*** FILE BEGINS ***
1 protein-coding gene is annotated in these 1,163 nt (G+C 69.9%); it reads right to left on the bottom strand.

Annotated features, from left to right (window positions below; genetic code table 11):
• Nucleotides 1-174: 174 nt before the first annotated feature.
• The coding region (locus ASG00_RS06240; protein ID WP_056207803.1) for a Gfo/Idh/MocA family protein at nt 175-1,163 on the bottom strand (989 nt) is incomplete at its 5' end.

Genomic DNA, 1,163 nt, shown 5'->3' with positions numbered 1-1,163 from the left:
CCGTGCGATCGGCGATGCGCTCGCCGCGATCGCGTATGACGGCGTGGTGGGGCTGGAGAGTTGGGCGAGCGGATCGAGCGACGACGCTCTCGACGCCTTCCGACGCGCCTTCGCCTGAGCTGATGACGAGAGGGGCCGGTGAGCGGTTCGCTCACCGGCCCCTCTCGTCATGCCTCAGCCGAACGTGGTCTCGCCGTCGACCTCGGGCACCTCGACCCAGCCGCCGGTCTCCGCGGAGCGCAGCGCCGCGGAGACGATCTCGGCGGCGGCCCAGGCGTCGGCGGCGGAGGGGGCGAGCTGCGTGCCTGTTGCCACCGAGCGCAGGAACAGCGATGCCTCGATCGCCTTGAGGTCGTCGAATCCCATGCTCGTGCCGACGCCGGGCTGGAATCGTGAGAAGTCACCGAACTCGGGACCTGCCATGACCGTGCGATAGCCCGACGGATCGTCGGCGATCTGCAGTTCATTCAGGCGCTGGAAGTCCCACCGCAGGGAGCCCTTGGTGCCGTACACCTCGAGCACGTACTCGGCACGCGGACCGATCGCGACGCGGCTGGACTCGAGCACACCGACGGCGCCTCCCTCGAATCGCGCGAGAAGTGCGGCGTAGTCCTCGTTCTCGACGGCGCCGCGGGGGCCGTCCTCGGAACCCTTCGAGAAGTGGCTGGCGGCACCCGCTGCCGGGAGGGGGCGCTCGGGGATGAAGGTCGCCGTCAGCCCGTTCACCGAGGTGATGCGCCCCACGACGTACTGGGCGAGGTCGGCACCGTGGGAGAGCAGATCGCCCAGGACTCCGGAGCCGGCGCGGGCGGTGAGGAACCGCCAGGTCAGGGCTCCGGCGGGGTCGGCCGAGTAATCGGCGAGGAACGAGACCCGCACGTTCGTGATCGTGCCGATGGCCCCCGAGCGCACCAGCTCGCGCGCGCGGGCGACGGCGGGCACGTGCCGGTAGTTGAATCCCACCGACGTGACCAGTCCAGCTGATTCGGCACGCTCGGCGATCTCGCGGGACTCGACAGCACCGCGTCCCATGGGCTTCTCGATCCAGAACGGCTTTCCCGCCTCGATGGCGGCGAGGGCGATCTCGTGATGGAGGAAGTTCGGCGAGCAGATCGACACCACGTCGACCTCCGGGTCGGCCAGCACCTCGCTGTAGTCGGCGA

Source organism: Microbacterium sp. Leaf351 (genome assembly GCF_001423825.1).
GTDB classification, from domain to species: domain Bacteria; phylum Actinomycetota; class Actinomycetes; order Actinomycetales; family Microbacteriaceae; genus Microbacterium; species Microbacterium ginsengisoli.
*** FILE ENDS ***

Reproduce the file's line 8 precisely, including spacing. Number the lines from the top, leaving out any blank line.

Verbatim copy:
GTDB classification, from domain to species: domain Bacteria; phylum Actinomycetota; class Actinomycetes; order Actinomycetales; family Microbacteriaceae; genus Microbacterium; species Microbacterium ginsengisoli.